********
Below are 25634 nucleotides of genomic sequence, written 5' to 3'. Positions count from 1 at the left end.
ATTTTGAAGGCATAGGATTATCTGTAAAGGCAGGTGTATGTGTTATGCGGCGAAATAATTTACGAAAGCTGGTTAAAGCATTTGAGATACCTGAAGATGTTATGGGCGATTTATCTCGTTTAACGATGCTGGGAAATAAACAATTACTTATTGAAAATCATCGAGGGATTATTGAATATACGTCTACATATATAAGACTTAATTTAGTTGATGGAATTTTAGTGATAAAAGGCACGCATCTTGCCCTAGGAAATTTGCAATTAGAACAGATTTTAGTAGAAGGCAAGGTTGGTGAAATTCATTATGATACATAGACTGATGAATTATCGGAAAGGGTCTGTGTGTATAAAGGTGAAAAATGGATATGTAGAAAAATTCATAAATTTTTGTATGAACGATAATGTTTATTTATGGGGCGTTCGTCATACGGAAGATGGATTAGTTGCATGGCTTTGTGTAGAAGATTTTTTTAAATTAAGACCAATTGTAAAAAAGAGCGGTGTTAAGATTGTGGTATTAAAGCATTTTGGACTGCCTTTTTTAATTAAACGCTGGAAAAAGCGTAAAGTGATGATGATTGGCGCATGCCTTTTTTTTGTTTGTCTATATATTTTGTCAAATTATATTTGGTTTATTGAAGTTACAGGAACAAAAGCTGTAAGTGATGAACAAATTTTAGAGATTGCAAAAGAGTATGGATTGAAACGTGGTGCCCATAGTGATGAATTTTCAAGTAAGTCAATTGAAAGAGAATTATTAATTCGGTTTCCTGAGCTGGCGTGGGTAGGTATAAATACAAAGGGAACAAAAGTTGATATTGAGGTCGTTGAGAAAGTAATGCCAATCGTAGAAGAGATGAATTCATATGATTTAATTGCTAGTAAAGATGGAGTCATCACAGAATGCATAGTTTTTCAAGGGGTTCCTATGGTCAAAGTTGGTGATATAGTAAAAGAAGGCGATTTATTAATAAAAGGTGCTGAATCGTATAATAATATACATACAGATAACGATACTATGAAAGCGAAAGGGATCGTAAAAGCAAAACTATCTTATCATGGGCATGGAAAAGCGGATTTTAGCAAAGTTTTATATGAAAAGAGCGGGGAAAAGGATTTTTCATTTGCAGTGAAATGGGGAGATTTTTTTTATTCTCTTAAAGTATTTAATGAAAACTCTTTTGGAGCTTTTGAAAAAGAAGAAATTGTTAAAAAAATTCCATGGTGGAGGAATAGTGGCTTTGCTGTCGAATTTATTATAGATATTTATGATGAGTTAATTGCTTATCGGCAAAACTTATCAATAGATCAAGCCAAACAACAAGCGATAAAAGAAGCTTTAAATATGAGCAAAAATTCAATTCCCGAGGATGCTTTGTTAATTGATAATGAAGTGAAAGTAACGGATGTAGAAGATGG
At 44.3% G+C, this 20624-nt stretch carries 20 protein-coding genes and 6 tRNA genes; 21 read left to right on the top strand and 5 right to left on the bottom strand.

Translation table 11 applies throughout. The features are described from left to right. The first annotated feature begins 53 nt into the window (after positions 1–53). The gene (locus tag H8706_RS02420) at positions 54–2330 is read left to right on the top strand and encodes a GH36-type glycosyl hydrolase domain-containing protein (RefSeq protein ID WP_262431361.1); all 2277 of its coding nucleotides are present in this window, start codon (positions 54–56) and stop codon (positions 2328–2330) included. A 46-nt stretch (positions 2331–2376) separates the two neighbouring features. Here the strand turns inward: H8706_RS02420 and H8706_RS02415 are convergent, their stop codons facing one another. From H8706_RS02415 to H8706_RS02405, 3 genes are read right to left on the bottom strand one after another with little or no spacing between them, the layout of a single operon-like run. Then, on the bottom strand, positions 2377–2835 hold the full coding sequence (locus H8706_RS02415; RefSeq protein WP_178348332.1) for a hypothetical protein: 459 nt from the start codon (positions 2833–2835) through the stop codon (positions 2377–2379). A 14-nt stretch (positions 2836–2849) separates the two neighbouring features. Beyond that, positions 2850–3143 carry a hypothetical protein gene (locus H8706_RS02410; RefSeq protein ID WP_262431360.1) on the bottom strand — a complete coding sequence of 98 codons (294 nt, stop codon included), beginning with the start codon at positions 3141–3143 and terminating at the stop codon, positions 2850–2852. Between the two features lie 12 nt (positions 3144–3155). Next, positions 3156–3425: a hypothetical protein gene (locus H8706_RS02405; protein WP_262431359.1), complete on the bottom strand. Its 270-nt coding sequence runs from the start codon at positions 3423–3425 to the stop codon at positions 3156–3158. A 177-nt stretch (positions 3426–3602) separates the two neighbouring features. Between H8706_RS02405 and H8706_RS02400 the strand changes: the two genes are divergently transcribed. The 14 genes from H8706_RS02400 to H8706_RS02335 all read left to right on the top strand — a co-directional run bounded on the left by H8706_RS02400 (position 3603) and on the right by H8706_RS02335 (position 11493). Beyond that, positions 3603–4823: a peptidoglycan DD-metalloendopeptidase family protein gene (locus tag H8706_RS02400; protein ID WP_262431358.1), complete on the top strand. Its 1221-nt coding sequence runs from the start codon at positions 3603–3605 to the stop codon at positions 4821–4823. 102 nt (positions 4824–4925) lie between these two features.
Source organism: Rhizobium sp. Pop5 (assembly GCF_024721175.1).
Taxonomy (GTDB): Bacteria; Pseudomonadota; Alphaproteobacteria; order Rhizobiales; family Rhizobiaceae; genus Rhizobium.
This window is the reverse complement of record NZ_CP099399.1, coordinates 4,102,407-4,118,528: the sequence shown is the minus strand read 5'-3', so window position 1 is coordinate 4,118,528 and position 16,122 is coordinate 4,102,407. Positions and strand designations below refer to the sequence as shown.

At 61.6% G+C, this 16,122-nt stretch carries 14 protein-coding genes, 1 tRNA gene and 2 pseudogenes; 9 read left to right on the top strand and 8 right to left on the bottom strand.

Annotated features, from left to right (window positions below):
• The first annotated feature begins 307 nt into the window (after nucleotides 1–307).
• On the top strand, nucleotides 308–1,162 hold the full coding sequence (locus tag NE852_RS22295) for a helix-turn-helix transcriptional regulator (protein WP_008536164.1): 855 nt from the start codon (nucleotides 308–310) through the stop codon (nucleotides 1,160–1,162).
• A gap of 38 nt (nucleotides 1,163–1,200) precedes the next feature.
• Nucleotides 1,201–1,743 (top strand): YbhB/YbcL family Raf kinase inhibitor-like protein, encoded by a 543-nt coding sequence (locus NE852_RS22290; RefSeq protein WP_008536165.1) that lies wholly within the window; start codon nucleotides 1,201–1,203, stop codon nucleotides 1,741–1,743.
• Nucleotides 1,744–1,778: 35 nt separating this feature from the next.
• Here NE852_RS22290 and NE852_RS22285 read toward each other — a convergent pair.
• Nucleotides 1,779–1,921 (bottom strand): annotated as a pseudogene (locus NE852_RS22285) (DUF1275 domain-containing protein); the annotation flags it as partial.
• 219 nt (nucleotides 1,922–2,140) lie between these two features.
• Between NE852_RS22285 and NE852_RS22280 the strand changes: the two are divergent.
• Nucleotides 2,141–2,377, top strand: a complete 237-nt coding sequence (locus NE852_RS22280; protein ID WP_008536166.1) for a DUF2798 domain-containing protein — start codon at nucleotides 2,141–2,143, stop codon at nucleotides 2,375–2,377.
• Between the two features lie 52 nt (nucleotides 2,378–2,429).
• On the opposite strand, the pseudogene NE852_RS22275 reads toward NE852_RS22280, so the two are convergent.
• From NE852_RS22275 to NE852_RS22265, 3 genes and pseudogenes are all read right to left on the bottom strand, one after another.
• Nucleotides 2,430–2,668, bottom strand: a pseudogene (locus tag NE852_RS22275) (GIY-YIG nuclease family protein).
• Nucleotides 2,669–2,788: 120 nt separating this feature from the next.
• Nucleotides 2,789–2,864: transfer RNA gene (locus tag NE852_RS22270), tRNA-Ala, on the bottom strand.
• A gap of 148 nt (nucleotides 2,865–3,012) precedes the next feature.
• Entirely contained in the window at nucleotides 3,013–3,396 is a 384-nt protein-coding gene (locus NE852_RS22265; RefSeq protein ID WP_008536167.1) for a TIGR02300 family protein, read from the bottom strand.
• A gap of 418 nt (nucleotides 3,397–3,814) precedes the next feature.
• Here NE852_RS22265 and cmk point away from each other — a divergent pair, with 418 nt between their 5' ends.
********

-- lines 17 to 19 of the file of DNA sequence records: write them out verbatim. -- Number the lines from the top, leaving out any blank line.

• 219 nt (nucleotides 1,922–2,140) lie between these two features.
• Between NE852_RS22285 and NE852_RS22280 the strand changes: the two are divergent.
• Nucleotides 2,141–2,377, top strand: a complete 237-nt coding sequence (locus NE852_RS22280; protein ID WP_008536166.1) for a DUF2798 domain-containing protein — start codon at nucleotides 2,141–2,143, stop codon at nucleotides 2,375–2,377.